I met the smiling donkeys from my dream today.
I woke with both girls in their respective beds. I dressed, walked downstairs, retrieved three coffees and croissants from the albergue’s honor kitchen (take what you need, pay what you can), and returned in time to walk in on both dressed and ready. We ate and drank, brushed our teeth in the small sink in the room, and left at sunrise.
Behind Castrojeriz the Way ascends… again. Why is it always the first thing in the morning?
But before that hill, we met the donkeys. Two donkeys, and I swear one smiled at me knowingly.
Meeting friends from earlier stages wasn’t new, but meeting one from a dream, that was. The Camino is weird.
Slogging up the hill, I cursed every smoke I’d enjoyed since St. Jean, panting and trying to not look too ridiculous in my efforts. Half up the hill, I stopped, turned, and the most amazing of sunrises greeted me. While clouds diffused a blood red Meseta sun, shining onto Castrojeriz in the distance.
We marveled over the beauty of the Meseta in the morning while Eva continued on. A couple passed us, greeted Inga enthusiastically, and introduced themselves as “the Texans.” We descended behind Eva, listening to the Texans’ tales of their religious awakening and the husband’s “conversion” from sales manager at Fry’s Electronics to Preacher, their decision to walk the Camino, and their love for the area and people here. Eva had almost disappeared distantly when, suddenly, a loud scream made us race towards her.
At the side of the road, holding her ankle, tears streaming down her face, we found her. Inga immediately sprang into action, the Texans looking terrified. “Not broken,” she declared.
The details emerged between sobs. Deciding to run the final feet of the descent, Eva had slipped on someone’s discarded half-an-orange in the middle of the path. She’d felt the pain almost immediately, before falling, then — trying to put weight on her left leg — realized that she could not, and tumbled into the ditch she had just crawled out of.
“We’ll have to get her to a Medico,” Inga decided. I agreed. With Texan Preacher and Inga grabbing Eva’s and my backpack, I took Eva, on my back, and we walked. The Texans called ahead and, as luck would have it, the doctor’s office was open in Itero del Castillo, a kilometer diversion from the Camino.
My legs burned and my back was killing me when we arrived. The Medico resided in a small shack outside town, reminiscent of a witches’ den. She begged us in, Inga and I identified ourselves as being able to help with whatever she needed, and the medico, obviously more than happy to simply return to her book, let us work.
I was, again, amazed how well we worked together. After checking Eva’s leg and ankle, I started a body check while Eva started to bandage the injured limb. The physician put down her book long enough to hand me a bag of medications, some useful, others probably illegal to carry, three syringes and needles, struggling to find the right word in English: “síndrome compartimental,” I nodded. It wasn’t likely, but should Eva’s ankle swell to a point where blood vessels and nerves were impacted, we could let some of the pressure out.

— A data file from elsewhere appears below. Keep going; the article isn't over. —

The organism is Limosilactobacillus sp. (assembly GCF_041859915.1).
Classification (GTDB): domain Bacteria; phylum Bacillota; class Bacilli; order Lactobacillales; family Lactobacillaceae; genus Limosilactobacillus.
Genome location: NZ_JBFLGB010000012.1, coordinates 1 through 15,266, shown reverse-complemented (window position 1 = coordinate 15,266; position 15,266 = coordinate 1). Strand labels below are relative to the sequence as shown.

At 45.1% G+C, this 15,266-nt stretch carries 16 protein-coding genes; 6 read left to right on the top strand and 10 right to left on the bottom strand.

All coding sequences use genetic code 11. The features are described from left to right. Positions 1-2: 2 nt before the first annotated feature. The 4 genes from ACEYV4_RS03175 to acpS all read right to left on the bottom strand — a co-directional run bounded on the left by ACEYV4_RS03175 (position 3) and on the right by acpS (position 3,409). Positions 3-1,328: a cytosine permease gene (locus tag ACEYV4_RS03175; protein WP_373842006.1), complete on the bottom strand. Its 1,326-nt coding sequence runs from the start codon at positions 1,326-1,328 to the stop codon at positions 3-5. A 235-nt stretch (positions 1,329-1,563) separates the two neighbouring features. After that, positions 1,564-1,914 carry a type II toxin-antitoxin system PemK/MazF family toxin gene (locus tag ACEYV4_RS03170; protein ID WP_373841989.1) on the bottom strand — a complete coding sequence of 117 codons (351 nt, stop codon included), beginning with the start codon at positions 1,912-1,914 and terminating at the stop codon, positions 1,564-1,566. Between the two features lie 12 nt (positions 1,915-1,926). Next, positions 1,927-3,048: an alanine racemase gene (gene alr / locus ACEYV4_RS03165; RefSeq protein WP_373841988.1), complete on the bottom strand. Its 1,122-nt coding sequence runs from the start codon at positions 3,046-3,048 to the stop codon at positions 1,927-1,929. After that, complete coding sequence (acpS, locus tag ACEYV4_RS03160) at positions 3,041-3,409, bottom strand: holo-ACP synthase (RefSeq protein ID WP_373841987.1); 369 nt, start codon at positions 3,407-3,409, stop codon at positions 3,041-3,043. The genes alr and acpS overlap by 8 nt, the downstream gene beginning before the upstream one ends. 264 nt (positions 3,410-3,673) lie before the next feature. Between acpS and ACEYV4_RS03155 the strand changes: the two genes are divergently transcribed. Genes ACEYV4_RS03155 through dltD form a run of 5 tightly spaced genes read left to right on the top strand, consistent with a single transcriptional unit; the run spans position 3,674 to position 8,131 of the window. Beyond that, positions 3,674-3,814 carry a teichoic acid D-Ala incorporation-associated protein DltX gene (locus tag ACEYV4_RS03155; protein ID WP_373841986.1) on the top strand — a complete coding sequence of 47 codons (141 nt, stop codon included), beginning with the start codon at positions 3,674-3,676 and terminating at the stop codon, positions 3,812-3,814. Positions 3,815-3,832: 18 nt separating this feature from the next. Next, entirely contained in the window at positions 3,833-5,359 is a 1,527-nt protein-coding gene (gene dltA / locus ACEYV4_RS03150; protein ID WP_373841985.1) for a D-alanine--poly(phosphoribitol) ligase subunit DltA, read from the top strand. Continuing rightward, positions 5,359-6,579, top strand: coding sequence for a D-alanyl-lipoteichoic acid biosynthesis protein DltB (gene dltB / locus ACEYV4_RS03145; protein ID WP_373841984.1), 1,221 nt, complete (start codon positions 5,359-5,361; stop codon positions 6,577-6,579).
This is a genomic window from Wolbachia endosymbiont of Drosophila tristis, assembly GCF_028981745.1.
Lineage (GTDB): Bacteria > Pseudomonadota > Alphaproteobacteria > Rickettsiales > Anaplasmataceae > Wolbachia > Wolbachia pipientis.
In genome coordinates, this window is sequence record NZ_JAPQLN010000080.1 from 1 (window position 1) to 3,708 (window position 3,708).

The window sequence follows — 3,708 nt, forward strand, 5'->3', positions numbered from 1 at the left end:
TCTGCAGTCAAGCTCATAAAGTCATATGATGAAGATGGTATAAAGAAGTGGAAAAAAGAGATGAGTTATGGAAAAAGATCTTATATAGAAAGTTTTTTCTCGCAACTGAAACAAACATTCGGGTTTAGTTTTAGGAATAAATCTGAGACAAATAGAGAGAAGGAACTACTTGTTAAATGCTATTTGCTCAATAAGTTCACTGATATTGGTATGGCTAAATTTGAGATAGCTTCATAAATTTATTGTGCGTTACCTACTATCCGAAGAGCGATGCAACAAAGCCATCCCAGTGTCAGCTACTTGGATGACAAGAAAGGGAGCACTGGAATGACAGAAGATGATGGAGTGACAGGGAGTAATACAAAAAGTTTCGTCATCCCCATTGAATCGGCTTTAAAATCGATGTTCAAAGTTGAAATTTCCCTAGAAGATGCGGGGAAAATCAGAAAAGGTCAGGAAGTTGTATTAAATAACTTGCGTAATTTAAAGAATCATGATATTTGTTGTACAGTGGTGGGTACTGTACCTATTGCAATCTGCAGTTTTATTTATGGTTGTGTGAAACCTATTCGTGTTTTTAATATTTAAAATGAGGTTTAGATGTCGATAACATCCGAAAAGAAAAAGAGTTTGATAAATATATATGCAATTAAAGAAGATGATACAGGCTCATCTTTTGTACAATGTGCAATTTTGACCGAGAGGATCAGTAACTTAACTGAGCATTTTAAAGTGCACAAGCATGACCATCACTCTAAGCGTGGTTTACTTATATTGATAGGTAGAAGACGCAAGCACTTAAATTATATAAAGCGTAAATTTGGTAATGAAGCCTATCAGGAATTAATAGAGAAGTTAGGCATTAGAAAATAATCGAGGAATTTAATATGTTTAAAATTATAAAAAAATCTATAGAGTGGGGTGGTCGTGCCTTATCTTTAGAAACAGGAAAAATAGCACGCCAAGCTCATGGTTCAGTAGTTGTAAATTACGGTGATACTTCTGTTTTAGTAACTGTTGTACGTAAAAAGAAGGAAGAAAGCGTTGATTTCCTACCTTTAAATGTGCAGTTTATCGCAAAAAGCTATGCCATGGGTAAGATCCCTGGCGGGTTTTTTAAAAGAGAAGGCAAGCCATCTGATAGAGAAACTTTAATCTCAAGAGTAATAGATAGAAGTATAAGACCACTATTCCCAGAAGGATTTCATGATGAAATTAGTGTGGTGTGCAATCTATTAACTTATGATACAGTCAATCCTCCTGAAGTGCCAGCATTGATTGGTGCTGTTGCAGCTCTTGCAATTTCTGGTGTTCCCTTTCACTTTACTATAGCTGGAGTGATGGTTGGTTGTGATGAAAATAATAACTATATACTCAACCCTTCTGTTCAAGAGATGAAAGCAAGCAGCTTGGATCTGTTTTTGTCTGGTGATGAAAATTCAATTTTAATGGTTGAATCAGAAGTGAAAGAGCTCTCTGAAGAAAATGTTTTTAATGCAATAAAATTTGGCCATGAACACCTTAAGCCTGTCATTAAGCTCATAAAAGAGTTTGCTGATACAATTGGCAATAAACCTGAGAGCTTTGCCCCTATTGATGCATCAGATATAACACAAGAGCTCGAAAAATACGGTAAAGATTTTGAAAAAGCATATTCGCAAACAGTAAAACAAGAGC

We tried to pay but got a “no tomo dinero de colegas” (I don’t take money from colleagues) and left the shack. Eva decided to try a night’s rest, calling a cab to Boadillo de Camino, the Texans, Inga, and I walked.
We soon left the Texans behind who decided to peruse a small shrine to the Virgin Blanca along the Way, and our conversations were filled with worry about Eva, contemplation about how quickly things could be over, and reassurances that it was a good thing we’d been there with her.
We passed San Nicolas, a former church which had been converted into an albergue. A friendly padre offered us coffee for a donation, and we rested for a few minutes under the trees, chatting with the shortly thereafter arriving Swiss, Rainer in tow. Hu also arrived, indicating with Si and No on a map that he, too, was on his way to Boadilla de Camino.
The albergue has a reputation for being the “real deal” with traditional foot washings, communal meals, and no power or warm water. “Next time we stay here,” the Swiss decide.
Rainer fills our following kilometers with stories from his life as a surveyor, drawing out words and sentences, emphasizing random parts of each, and chucking to himself after most. Most of his stories are bland, but his delivery and chuckles turn it into a play of Shakespearean magnitude. Sweaty, my legs and back aching more than usual, we arrive in Boadillo, where we split up to find Eva.
I find her and enough beds for everyone, go fetch the gang, and we’re just in time for dinner and a swim in the albergue’s pool. After the swim we lie in the grass, Eva looking pained, Inga worried, and talk about home. She studies Spanish and English, wanting to move to Mexico after her Master’s Degree. This was her last vacation before her final thesis and defense, “and now it’s all over,” tears running down her cheeks again. Inga hugs her shaking body, while I try my best to make her hopeful. “Tomorrow we’ll take it easy, we’ll send you backpack ahead, and in two days you’ll be good as new.” But deep inside I fear this to be wishful thinking.
We retreat long after dark, fleeing from a multitude of mosquitoes and a small group of aging hippies smoking joints and playing (badly) on their banjoes. My bed is between Inga’s and Eva’s and as I roll myself into my blanket, Inga’s face appears in a sihouette. “Mikka, I think I have a massive crush on you.” She kisses me good night, I fall asleep, and dream of bears taking a bath in a pool surrounded by banjo playing and pot smoking hippies.